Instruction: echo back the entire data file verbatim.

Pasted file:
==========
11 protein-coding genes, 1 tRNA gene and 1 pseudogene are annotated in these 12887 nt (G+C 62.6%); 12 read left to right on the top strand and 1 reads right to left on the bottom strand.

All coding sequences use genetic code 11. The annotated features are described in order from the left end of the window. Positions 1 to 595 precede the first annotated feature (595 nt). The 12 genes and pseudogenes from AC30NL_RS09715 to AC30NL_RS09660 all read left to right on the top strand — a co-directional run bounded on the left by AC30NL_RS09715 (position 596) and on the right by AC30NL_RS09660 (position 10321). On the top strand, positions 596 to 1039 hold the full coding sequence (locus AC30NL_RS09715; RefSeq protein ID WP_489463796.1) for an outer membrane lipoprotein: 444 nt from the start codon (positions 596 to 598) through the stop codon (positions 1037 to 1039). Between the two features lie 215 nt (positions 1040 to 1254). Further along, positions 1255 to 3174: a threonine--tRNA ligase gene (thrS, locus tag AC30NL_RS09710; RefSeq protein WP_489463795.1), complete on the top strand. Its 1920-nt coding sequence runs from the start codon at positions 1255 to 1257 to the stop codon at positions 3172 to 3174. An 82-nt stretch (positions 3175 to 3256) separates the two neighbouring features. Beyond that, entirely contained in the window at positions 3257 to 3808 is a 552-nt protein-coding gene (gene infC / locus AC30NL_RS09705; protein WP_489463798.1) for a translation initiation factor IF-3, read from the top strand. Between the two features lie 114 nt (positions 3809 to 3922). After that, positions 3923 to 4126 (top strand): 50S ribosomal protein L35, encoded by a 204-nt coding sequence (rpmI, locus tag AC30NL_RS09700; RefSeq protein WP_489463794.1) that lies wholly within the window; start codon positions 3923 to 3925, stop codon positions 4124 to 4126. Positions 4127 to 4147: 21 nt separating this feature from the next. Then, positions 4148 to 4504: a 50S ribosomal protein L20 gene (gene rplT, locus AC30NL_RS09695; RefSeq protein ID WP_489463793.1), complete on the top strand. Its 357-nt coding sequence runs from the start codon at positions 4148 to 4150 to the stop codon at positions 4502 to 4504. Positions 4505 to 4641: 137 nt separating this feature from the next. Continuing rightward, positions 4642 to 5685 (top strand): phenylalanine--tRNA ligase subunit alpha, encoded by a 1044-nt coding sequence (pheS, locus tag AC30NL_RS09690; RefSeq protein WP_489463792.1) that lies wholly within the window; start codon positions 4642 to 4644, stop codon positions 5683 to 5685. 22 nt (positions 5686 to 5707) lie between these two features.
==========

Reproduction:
11 protein-coding genes, 1 tRNA gene and 1 pseudogene are annotated in these 12887 nt (G+C 62.6%); 12 read left to right on the top strand and 1 reads right to left on the bottom strand.

All coding sequences use genetic code 11. The annotated features are described in order from the left end of the window. Positions 1 to 595 precede the first annotated feature (595 nt). The 12 genes and pseudogenes from AC30NL_RS09715 to AC30NL_RS09660 all read left to right on the top strand — a co-directional run bounded on the left by AC30NL_RS09715 (position 596) and on the right by AC30NL_RS09660 (position 10321). On the top strand, positions 596 to 1039 hold the full coding sequence (locus AC30NL_RS09715; RefSeq protein ID WP_489463796.1) for an outer membrane lipoprotein: 444 nt from the start codon (positions 596 to 598) through the stop codon (positions 1037 to 1039). Between the two features lie 215 nt (positions 1040 to 1254). Further along, positions 1255 to 3174: a threonine--tRNA ligase gene (thrS, locus tag AC30NL_RS09710; RefSeq protein WP_489463795.1), complete on the top strand. Its 1920-nt coding sequence runs from the start codon at positions 1255 to 1257 to the stop codon at positions 3172 to 3174. An 82-nt stretch (positions 3175 to 3256) separates the two neighbouring features. Beyond that, entirely contained in the window at positions 3257 to 3808 is a 552-nt protein-coding gene (gene infC / locus AC30NL_RS09705; protein WP_489463798.1) for a translation initiation factor IF-3, read from the top strand. Between the two features lie 114 nt (positions 3809 to 3922). After that, positions 3923 to 4126 (top strand): 50S ribosomal protein L35, encoded by a 204-nt coding sequence (rpmI, locus tag AC30NL_RS09700; RefSeq protein WP_489463794.1) that lies wholly within the window; start codon positions 3923 to 3925, stop codon positions 4124 to 4126. Positions 4127 to 4147: 21 nt separating this feature from the next. Then, positions 4148 to 4504: a 50S ribosomal protein L20 gene (gene rplT, locus AC30NL_RS09695; RefSeq protein ID WP_489463793.1), complete on the top strand. Its 357-nt coding sequence runs from the start codon at positions 4148 to 4150 to the stop codon at positions 4502 to 4504. Positions 4505 to 4641: 137 nt separating this feature from the next. Continuing rightward, positions 4642 to 5685 (top strand): phenylalanine--tRNA ligase subunit alpha, encoded by a 1044-nt coding sequence (pheS, locus tag AC30NL_RS09690; RefSeq protein WP_489463792.1) that lies wholly within the window; start codon positions 4642 to 4644, stop codon positions 5683 to 5685. 22 nt (positions 5686 to 5707) lie between these two features.